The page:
Hanoi, Vietnam… a city that lives, eats, drives, sells and breathes on the streets. Grab a chair, put it on the pavement and we have a restaurant. Stick a mirror on a wall in a road and you have a barbers shop. Put some veggies on paper on the sidewalk and you have a shop. Live, eat, drink, fix motorbikes, make a fire a boil a kettle… on the street.
We stayed in the Old Quarter which is made up of 36 streets. Each street has a speciality, so one street just sells sunglasses, the next hardware and paint, the next gaudy religious icons, the next silk, one for toys, even one for custom designed scooter seat covers! And boy, did we walk those streets – coffee frappe in hand – salivating at the exquisite clothing that so wanted to be bought but no space in our tiny bags! Ladies, this is where you come when you want to stock your cupboards with summer dresses!
Real estate costs a pretty penny here, so shops try and maximise every inch of space they have!
We did an entertaining street food tour with a hilarious guide who went out of his way to find us the most outlandish food to eat – kidney & liver pate, deep fried eel, the rankest seafood paste I’ve ever smelt, baby rice deep fried in egg that had the texture of sago pudding – we barely ate, but laughed till we cried.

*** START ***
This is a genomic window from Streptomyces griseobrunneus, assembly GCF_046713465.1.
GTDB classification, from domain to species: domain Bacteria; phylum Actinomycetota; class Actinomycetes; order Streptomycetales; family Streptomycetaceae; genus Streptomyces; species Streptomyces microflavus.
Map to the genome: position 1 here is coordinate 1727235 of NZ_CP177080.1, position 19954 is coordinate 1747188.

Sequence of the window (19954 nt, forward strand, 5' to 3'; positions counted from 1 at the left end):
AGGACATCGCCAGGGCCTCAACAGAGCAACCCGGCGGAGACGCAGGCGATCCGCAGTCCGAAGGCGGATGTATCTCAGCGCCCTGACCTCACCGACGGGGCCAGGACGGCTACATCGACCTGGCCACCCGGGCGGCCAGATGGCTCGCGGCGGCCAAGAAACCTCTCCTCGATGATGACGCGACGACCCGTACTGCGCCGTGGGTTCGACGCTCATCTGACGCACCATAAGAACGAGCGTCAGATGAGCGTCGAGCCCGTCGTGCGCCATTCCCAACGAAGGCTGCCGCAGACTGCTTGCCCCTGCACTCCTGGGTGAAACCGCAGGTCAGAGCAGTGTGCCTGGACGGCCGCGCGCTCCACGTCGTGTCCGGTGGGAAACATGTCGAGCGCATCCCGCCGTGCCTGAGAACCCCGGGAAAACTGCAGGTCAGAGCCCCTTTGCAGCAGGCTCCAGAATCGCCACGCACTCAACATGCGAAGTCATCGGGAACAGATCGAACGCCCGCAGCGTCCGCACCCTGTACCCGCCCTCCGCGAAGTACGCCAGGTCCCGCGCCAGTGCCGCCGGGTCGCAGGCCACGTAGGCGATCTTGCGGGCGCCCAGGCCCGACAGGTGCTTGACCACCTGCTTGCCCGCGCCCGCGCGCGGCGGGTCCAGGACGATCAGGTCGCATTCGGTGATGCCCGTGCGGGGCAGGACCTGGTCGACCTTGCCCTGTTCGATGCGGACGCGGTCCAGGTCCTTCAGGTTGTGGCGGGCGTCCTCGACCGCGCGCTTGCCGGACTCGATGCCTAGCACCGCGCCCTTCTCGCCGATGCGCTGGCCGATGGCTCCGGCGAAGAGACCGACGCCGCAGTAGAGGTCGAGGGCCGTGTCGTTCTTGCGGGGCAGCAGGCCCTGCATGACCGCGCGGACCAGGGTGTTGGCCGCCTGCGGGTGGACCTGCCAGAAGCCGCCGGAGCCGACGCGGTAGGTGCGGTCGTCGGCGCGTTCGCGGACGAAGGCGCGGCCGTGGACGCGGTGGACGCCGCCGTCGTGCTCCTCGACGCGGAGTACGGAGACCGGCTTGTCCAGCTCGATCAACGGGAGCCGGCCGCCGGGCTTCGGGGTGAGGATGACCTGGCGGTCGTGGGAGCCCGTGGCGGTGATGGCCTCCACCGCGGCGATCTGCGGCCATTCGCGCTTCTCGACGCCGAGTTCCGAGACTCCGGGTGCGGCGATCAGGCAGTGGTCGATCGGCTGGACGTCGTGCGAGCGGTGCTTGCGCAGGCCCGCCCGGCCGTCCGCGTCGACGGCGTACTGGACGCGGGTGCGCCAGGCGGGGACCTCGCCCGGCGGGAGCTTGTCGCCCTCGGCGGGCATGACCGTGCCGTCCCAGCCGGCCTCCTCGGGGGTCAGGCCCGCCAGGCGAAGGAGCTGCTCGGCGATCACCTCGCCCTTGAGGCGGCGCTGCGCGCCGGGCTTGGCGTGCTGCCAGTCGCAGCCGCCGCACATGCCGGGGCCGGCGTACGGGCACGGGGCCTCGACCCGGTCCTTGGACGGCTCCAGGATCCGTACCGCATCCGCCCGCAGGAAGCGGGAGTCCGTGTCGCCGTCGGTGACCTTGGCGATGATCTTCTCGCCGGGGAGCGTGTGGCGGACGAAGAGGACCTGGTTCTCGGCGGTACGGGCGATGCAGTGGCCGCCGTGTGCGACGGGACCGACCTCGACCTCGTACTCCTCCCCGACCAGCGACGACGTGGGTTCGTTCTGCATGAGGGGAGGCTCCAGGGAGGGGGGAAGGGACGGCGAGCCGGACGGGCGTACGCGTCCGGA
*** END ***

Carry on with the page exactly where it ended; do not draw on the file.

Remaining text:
He took us through the streets of the Old Quarter, stopping at various “restaurants” food stalls, where he would present us with our next bowl of exoticness! We sat with locals, got to explore the city, sampled things I may never try again and found out a huge amount about the Vietnamese culture from our guide. We ended the evening in a beer house – which you should never enter if you are a single girl – you will be seen as a “loose” woman! If you are i Hanoi, then a street food tour is an absolute must!
When travelling with kids, how could you say no to a puppet show? So off we went to the Thang Long Water Puppet Theatre and it really was very enjoyable! The orchestra used some weird looking traditional instruments that made beautiful music with accompanying singers singing in Vietnamese. The whole show was done in water, with puppets moved on long bamboo poles. The scenes were clever and well thought out, in their depiction of daily traditional life. We all thoroughly enjoyed it!
Hanoi has an interesting architectural history which has left it with a unique melding of Chinese, French, Russian and local Vietnamese architectural designs. From ancient to modern and from Oriental to French, all happily co-existing alongside each other. It makes for fascinating strolls and lots of Kodak moments!
St Joseph’s Cathedral on the left
The more time we spent, the more the city grew on us. I could go back tomorrow… although with an empty suitcase!
Tai doing the “dab” as we leave Hanoi